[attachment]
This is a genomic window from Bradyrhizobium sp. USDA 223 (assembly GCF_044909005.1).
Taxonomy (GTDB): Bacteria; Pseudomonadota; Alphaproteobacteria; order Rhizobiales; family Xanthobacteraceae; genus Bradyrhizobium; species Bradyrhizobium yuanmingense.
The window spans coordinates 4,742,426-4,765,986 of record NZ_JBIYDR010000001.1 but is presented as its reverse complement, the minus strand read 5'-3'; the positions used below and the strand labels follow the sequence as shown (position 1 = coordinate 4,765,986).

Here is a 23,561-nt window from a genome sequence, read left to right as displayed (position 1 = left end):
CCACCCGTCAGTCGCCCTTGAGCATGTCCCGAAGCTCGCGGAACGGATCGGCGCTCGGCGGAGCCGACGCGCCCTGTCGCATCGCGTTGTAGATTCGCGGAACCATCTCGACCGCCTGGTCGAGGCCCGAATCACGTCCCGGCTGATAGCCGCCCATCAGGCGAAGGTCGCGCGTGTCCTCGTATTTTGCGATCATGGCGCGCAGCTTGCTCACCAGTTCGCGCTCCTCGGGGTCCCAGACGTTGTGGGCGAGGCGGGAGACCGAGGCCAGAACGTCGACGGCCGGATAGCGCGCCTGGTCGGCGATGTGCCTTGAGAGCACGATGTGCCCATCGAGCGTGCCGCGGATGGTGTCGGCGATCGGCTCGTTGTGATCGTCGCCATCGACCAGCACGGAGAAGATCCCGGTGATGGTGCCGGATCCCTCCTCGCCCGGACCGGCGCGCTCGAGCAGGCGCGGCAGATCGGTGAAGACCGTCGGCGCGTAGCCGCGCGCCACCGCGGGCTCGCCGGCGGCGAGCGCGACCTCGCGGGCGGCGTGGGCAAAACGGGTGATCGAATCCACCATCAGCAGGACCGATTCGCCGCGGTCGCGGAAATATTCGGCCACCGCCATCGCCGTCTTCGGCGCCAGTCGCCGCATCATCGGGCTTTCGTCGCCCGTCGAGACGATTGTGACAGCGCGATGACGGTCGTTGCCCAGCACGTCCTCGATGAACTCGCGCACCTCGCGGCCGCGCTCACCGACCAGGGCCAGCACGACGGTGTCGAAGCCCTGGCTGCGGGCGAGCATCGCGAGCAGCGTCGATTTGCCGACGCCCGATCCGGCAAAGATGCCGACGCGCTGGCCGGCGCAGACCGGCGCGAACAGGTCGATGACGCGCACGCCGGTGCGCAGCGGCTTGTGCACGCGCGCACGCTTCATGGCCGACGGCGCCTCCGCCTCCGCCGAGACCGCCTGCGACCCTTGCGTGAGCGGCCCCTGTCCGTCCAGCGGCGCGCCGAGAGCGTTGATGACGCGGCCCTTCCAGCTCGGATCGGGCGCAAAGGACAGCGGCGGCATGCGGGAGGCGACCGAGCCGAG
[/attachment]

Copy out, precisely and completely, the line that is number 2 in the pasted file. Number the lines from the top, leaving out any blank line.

Taxonomy (GTDB): Bacteria; Pseudomonadota; Alphaproteobacteria; order Rhizobiales; family Xanthobacteraceae; genus Bradyrhizobium; species Bradyrhizobium yuanmingense.